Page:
Each partner has extensive authority as an agent of the general partnership. When one of the partners purports to act on behalf of the partnership, it will typically be bound by contracts they enter into, even if the other partners have not agreed them. At the same time, each partner has a common law duty to act in the utmost good faith and fairness towards other partners, to disclose relevant information to the other partners and to act towards the benefit of the partnership as a whole.
Starting a general partnership
It’s quite simple to start a general partnership.
Firstly, one of the partners needs to be designated as the nominated partner. That means they’ll be primarily responsible not only for registering the partnership but also a lot of the ongoing record keeping and reporting requirements.
Although not an altogether exhaustive list, you’ll need to consider the following when setting up a general partnership:
- The partnership will need a name (most of the rules about naming a business apply).
- For certain types of business, before getting started you may need permission from your local authority, sector regulator, professional body or other organisation.
- The nominated partner must register the partnership with HMRC for tax purposes.
- Each individual partner must register with HMRC as self-employed.
- Consider and put in place appropriate banking arrangements and financial record-keeping.
- Consider whether premises, tools or equipment are needed to run the business. As a partnership has no legal personality, it cannot own property in its own right. Therefore, individual partners will own property on the partnership’s behalf.
- Register for VAT if the business’s turnover in any 12 month period will exceed the mandatory registration threshold (or the partners agree to register voluntarily).
- If the partnership will employ people, you’ll need to register a Pay As You Earn (PAYE) payroll scheme as well as to consider employment contracts etc.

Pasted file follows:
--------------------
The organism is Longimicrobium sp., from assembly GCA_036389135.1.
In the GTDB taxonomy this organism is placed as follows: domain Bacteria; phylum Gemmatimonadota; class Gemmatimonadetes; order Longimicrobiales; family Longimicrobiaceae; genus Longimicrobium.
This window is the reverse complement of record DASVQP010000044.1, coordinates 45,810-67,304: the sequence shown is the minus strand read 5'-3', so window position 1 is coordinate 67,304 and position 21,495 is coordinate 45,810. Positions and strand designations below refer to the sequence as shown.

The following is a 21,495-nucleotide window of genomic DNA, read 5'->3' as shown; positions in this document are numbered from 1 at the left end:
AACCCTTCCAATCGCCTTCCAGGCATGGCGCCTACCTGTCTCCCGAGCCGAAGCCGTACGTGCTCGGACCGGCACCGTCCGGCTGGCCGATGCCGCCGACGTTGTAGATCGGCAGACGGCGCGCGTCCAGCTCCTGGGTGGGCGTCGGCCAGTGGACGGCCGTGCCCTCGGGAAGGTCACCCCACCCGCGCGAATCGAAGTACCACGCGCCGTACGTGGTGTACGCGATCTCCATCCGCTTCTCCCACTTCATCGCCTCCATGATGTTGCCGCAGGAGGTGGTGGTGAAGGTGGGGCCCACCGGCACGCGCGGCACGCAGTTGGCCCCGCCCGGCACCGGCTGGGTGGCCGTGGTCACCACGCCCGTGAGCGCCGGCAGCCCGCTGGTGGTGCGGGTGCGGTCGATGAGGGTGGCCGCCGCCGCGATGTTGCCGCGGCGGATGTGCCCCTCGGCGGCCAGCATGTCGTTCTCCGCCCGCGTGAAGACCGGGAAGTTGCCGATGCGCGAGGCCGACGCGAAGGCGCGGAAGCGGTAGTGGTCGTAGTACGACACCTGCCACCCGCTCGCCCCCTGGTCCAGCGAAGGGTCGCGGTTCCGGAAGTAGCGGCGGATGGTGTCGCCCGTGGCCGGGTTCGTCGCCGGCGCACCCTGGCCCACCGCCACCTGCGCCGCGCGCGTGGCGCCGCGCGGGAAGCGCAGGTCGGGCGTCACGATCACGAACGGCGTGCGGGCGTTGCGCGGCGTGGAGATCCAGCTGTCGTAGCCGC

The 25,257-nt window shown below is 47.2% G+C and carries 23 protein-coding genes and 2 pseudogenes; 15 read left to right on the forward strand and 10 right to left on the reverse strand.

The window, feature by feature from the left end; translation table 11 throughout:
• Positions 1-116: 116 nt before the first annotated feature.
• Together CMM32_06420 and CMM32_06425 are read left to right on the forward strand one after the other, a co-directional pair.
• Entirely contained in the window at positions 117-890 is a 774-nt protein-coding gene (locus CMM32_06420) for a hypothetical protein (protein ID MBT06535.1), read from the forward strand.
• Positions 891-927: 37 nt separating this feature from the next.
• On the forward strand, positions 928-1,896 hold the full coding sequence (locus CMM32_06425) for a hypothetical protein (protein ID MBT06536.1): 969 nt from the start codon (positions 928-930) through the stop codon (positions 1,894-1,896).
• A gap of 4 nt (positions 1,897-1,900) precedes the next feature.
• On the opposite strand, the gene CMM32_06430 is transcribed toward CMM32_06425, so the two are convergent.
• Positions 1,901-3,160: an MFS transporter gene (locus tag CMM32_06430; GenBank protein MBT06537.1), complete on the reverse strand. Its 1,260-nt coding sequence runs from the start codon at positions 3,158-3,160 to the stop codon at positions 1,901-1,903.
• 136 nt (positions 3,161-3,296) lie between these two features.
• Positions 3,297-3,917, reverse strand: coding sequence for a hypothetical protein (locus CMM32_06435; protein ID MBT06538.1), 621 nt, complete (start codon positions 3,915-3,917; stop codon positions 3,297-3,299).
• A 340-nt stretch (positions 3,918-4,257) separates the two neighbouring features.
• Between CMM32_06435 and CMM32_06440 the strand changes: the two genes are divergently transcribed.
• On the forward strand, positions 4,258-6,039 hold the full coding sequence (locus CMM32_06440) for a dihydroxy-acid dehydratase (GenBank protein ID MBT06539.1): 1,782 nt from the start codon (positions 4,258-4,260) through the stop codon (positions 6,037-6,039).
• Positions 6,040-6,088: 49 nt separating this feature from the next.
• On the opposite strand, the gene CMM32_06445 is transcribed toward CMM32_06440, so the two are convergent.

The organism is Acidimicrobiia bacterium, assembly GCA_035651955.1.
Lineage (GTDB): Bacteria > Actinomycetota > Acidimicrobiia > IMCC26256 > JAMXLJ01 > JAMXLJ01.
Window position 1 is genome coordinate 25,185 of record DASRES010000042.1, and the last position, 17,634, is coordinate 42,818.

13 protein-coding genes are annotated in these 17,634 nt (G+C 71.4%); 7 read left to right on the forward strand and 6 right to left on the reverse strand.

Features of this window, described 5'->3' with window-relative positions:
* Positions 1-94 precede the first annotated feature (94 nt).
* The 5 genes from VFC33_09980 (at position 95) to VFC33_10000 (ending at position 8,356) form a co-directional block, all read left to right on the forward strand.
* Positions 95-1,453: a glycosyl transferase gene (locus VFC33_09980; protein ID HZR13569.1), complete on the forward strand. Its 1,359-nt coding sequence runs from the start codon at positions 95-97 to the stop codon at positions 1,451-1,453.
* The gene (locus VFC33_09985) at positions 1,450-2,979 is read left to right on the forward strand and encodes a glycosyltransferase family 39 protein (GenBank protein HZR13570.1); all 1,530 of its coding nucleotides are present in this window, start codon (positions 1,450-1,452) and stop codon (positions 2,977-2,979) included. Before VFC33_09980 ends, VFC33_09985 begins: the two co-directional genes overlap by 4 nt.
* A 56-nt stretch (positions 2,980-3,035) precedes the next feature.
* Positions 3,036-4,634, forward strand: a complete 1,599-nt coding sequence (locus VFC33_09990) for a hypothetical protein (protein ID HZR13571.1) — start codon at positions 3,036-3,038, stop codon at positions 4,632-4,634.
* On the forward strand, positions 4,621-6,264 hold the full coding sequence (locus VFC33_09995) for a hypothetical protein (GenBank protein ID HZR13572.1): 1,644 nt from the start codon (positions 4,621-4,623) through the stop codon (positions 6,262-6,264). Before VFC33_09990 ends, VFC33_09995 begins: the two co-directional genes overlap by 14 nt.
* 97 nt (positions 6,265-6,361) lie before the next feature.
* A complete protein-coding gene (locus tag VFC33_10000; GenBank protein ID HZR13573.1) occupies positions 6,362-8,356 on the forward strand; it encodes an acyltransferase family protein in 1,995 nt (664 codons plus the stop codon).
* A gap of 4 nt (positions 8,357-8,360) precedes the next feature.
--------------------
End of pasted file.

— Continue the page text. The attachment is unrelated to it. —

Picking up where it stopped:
- Obtain any business insurance that’s mandatory or the partners agree is desirable.
There’s no need to notify Companies House when forming an ordinary partnership.
Running a general partnership
By default, the provisions of the Partnership Act 1890 will apply to how the partnership operates internally. That means:
- Partners have equal rights and responsibilities regarding management of the business;
- Each partner is entitled to an equal share of the partnership profits (and losses), regardless of the amount of capital they’ve contributed;
- Most decisions will be made on the basis of a simple majority of the partners; and
- Decisions affecting the nature of the business, to agree the introduction of a new partner or other fundamental matters will require unanimous consent among the partners
Typically, however, the partners will want to amend these default provisions to better fit how they want their own general partnership to work. The law allows these internal matters to be varied, which the partners will usually arrange via a partnership agreement.
Operationally, the nominated partner is primarily responsible for maintaining business records for the partnership. For example, that will include:
- Details of partnership income and expenditure
- Records of the share of profits and losses attributed to each partner
- VAT records (if the partnership is registered for VAT)
- PAYE records (if the business employs staff)
They’ll need to make reports and returns to HMRC on behalf of the general partnership on a regular basis, including:
- A partnership tax return, which details each partner’s share of profits (or losses) must be submitted each year
- Submit PAYE returns (if registered for PAYE) and/or VAT returns (if registered for VAT)
- Report certain material alterations to the partnership, including a change in the nominated partner or an update to the name or address of the partnership or an individual partner. Details of new partners also need to be reported if the partnership is VAT registered.
There’s no requirement to make returns to Companies House for an ordinary partnership.
For tax purposes, individual partners in a general partnership are self-employed in the same way as sole transfers. Rather than receiving a salary from which tax is deducted via PAYE, they will be subject to Self Assessment. Each partner will need to:
- Report their share of partnership profits (or losses) alongside other income via a Self Assessment tax return
- Pay income tax on their share of the profits
- Pay Class 2 and Class 4 National Insurance Contributions